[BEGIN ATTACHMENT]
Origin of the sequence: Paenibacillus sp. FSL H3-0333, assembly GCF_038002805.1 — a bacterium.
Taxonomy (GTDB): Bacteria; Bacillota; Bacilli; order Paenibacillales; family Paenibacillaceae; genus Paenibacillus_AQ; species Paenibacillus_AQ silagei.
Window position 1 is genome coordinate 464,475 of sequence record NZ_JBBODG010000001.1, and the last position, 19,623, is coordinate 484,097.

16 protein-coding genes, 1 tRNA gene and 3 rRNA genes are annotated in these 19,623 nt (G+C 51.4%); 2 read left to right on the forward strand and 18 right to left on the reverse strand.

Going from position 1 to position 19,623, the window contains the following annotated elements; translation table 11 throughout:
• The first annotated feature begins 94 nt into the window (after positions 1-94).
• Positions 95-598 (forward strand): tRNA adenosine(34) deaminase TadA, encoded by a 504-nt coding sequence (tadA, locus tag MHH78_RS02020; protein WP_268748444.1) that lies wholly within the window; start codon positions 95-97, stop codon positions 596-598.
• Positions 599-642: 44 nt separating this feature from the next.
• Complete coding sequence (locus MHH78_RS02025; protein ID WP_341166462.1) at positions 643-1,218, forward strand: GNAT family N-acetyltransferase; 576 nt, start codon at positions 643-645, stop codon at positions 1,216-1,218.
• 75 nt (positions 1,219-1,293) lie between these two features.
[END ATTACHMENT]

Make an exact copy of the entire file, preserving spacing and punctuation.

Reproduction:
Origin of the sequence: Paenibacillus sp. FSL H3-0333, assembly GCF_038002805.1 — a bacterium.
Taxonomy (GTDB): Bacteria; Bacillota; Bacilli; order Paenibacillales; family Paenibacillaceae; genus Paenibacillus_AQ; species Paenibacillus_AQ silagei.
Window position 1 is genome coordinate 464,475 of sequence record NZ_JBBODG010000001.1, and the last position, 19,623, is coordinate 484,097.

16 protein-coding genes, 1 tRNA gene and 3 rRNA genes are annotated in these 19,623 nt (G+C 51.4%); 2 read left to right on the forward strand and 18 right to left on the reverse strand.

Going from position 1 to position 19,623, the window contains the following annotated elements; translation table 11 throughout:
• The first annotated feature begins 94 nt into the window (after positions 1-94).
• Positions 95-598 (forward strand): tRNA adenosine(34) deaminase TadA, encoded by a 504-nt coding sequence (tadA, locus tag MHH78_RS02020; protein WP_268748444.1) that lies wholly within the window; start codon positions 95-97, stop codon positions 596-598.
• Positions 599-642: 44 nt separating this feature from the next.
• Complete coding sequence (locus MHH78_RS02025; protein ID WP_341166462.1) at positions 643-1,218, forward strand: GNAT family N-acetyltransferase; 576 nt, start codon at positions 643-645, stop codon at positions 1,216-1,218.
• 75 nt (positions 1,219-1,293) lie between these two features.